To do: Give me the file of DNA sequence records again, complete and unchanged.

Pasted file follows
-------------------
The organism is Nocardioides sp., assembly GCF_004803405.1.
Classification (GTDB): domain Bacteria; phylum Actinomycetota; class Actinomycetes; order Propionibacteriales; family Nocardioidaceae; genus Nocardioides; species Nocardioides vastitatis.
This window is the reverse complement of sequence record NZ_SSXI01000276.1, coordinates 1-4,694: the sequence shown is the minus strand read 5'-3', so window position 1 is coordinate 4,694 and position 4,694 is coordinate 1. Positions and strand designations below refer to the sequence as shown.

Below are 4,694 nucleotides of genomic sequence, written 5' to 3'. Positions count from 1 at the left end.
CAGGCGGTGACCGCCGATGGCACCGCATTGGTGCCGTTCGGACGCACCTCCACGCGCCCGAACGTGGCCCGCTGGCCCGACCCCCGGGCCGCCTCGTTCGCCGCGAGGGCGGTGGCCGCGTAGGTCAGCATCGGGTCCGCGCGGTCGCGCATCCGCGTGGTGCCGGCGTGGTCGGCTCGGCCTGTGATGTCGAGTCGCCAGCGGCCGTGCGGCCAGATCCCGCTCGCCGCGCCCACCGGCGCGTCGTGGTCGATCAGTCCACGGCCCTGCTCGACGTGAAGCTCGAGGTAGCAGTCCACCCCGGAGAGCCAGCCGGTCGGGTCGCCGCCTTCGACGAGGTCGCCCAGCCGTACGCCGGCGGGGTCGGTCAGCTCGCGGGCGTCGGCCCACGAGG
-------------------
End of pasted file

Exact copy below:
The organism is Nocardioides sp., assembly GCF_004803405.1.
Classification (GTDB): domain Bacteria; phylum Actinomycetota; class Actinomycetes; order Propionibacteriales; family Nocardioidaceae; genus Nocardioides; species Nocardioides vastitatis.
This window is the reverse complement of sequence record NZ_SSXI01000276.1, coordinates 1-4,694: the sequence shown is the minus strand read 5'-3', so window position 1 is coordinate 4,694 and position 4,694 is coordinate 1. Positions and strand designations below refer to the sequence as shown.

Below are 4,694 nucleotides of genomic sequence, written 5' to 3'. Positions count from 1 at the left end.
CAGGCGGTGACCGCCGATGGCACCGCATTGGTGCCGTTCGGACGCACCTCCACGCGCCCGAACGTGGCCCGCTGGCCCGACCCCCGGGCCGCCTCGTTCGCCGCGAGGGCGGTGGCCGCGTAGGTCAGCATCGGGTCCGCGCGGTCGCGCATCCGCGTGGTGCCGGCGTGGTCGGCTCGGCCTGTGATGTCGAGTCGCCAGCGGCCGTGCGGCCAGATCCCGCTCGCCGCGCCCACCGGCGCGTCGTGGTCGATCAGTCCACGGCCCTGCTCGACGTGAAGCTCGAGGTAGCAGTCCACCCCGGAGAGCCAGCCGGTCGGGTCGCCGCCTTCGACGAGGTCGCCCAGCCGTACGCCGGCGGGGTCGGTCAGCTCGCGGGCGTCGGCCCACGAGG